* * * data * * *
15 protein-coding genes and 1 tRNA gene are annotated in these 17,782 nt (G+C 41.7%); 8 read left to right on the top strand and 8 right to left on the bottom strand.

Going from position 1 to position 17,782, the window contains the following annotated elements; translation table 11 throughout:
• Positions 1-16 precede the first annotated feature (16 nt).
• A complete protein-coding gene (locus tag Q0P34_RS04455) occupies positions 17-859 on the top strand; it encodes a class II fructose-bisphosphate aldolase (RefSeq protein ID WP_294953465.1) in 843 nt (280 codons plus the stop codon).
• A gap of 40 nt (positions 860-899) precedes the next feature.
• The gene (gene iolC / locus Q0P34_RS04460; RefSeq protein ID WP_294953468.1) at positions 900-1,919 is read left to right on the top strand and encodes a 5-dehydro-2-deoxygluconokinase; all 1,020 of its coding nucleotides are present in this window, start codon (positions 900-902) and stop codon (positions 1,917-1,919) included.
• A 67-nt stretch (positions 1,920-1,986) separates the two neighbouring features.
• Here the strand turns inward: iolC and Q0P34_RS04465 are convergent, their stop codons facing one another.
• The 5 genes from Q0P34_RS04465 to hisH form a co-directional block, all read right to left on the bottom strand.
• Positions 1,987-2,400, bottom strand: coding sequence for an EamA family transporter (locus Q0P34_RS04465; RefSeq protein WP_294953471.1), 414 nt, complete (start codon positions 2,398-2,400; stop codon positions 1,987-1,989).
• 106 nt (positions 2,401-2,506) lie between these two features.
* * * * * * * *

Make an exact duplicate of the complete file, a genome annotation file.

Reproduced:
15 protein-coding genes and 1 tRNA gene are annotated in these 17,782 nt (G+C 41.7%); 8 read left to right on the top strand and 8 right to left on the bottom strand.

Going from position 1 to position 17,782, the window contains the following annotated elements; translation table 11 throughout:
• Positions 1-16 precede the first annotated feature (16 nt).
• A complete protein-coding gene (locus tag Q0P34_RS04455) occupies positions 17-859 on the top strand; it encodes a class II fructose-bisphosphate aldolase (RefSeq protein ID WP_294953465.1) in 843 nt (280 codons plus the stop codon).
• A gap of 40 nt (positions 860-899) precedes the next feature.
• The gene (gene iolC / locus Q0P34_RS04460; RefSeq protein ID WP_294953468.1) at positions 900-1,919 is read left to right on the top strand and encodes a 5-dehydro-2-deoxygluconokinase; all 1,020 of its coding nucleotides are present in this window, start codon (positions 900-902) and stop codon (positions 1,917-1,919) included.
• A 67-nt stretch (positions 1,920-1,986) separates the two neighbouring features.
• Here the strand turns inward: iolC and Q0P34_RS04465 are convergent, their stop codons facing one another.
• The 5 genes from Q0P34_RS04465 to hisH form a co-directional block, all read right to left on the bottom strand.
• Positions 1,987-2,400, bottom strand: coding sequence for an EamA family transporter (locus Q0P34_RS04465; RefSeq protein WP_294953471.1), 414 nt, complete (start codon positions 2,398-2,400; stop codon positions 1,987-1,989).
• 106 nt (positions 2,401-2,506) lie between these two features.